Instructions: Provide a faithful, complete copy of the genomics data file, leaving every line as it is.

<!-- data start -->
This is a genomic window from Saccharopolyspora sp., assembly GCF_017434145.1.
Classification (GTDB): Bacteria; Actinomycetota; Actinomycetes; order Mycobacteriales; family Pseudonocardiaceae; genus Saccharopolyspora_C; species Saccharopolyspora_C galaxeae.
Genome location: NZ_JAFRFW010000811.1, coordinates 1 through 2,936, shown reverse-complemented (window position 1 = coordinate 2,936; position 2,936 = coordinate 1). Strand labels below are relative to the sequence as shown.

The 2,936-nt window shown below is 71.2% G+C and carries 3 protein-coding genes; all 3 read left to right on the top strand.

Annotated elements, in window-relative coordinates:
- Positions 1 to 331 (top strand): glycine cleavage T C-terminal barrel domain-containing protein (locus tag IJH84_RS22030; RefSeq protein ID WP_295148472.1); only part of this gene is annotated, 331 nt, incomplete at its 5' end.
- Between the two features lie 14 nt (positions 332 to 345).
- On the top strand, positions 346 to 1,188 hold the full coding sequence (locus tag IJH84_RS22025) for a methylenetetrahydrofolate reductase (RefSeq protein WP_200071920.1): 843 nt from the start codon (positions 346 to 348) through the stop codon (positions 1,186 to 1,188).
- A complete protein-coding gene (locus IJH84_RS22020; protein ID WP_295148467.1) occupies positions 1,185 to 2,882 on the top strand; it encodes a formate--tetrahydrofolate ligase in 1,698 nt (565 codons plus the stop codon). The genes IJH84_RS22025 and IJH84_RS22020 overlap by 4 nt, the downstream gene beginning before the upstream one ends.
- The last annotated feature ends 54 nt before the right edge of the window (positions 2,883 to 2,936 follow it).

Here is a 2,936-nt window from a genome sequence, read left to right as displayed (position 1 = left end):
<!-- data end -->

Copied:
This is a genomic window from Saccharopolyspora sp., assembly GCF_017434145.1.
Classification (GTDB): Bacteria; Actinomycetota; Actinomycetes; order Mycobacteriales; family Pseudonocardiaceae; genus Saccharopolyspora_C; species Saccharopolyspora_C galaxeae.
Genome location: NZ_JAFRFW010000811.1, coordinates 1 through 2,936, shown reverse-complemented (window position 1 = coordinate 2,936; position 2,936 = coordinate 1). Strand labels below are relative to the sequence as shown.

The 2,936-nt window shown below is 71.2% G+C and carries 3 protein-coding genes; all 3 read left to right on the top strand.

Annotated elements, in window-relative coordinates:
- Positions 1 to 331 (top strand): glycine cleavage T C-terminal barrel domain-containing protein (locus tag IJH84_RS22030; RefSeq protein ID WP_295148472.1); only part of this gene is annotated, 331 nt, incomplete at its 5' end.
- Between the two features lie 14 nt (positions 332 to 345).
- On the top strand, positions 346 to 1,188 hold the full coding sequence (locus tag IJH84_RS22025) for a methylenetetrahydrofolate reductase (RefSeq protein WP_200071920.1): 843 nt from the start codon (positions 346 to 348) through the stop codon (positions 1,186 to 1,188).
- A complete protein-coding gene (locus IJH84_RS22020; protein ID WP_295148467.1) occupies positions 1,185 to 2,882 on the top strand; it encodes a formate--tetrahydrofolate ligase in 1,698 nt (565 codons plus the stop codon). The genes IJH84_RS22025 and IJH84_RS22020 overlap by 4 nt, the downstream gene beginning before the upstream one ends.
- The last annotated feature ends 54 nt before the right edge of the window (positions 2,883 to 2,936 follow it).

Here is a 2,936-nt window from a genome sequence, read left to right as displayed (position 1 = left end):